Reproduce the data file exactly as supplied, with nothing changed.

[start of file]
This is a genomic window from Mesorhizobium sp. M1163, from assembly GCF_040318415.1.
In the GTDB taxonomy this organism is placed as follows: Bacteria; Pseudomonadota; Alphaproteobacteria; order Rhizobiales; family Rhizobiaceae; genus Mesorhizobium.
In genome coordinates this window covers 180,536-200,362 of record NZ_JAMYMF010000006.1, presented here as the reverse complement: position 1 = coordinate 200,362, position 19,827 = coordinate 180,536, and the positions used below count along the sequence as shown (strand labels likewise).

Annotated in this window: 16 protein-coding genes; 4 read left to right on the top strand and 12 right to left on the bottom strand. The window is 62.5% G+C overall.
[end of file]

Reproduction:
This is a genomic window from Mesorhizobium sp. M1163, from assembly GCF_040318415.1.
In the GTDB taxonomy this organism is placed as follows: Bacteria; Pseudomonadota; Alphaproteobacteria; order Rhizobiales; family Rhizobiaceae; genus Mesorhizobium.
In genome coordinates this window covers 180,536-200,362 of record NZ_JAMYMF010000006.1, presented here as the reverse complement: position 1 = coordinate 200,362, position 19,827 = coordinate 180,536, and the positions used below count along the sequence as shown (strand labels likewise).

Annotated in this window: 16 protein-coding genes; 4 read left to right on the top strand and 12 right to left on the bottom strand. The window is 62.5% G+C overall.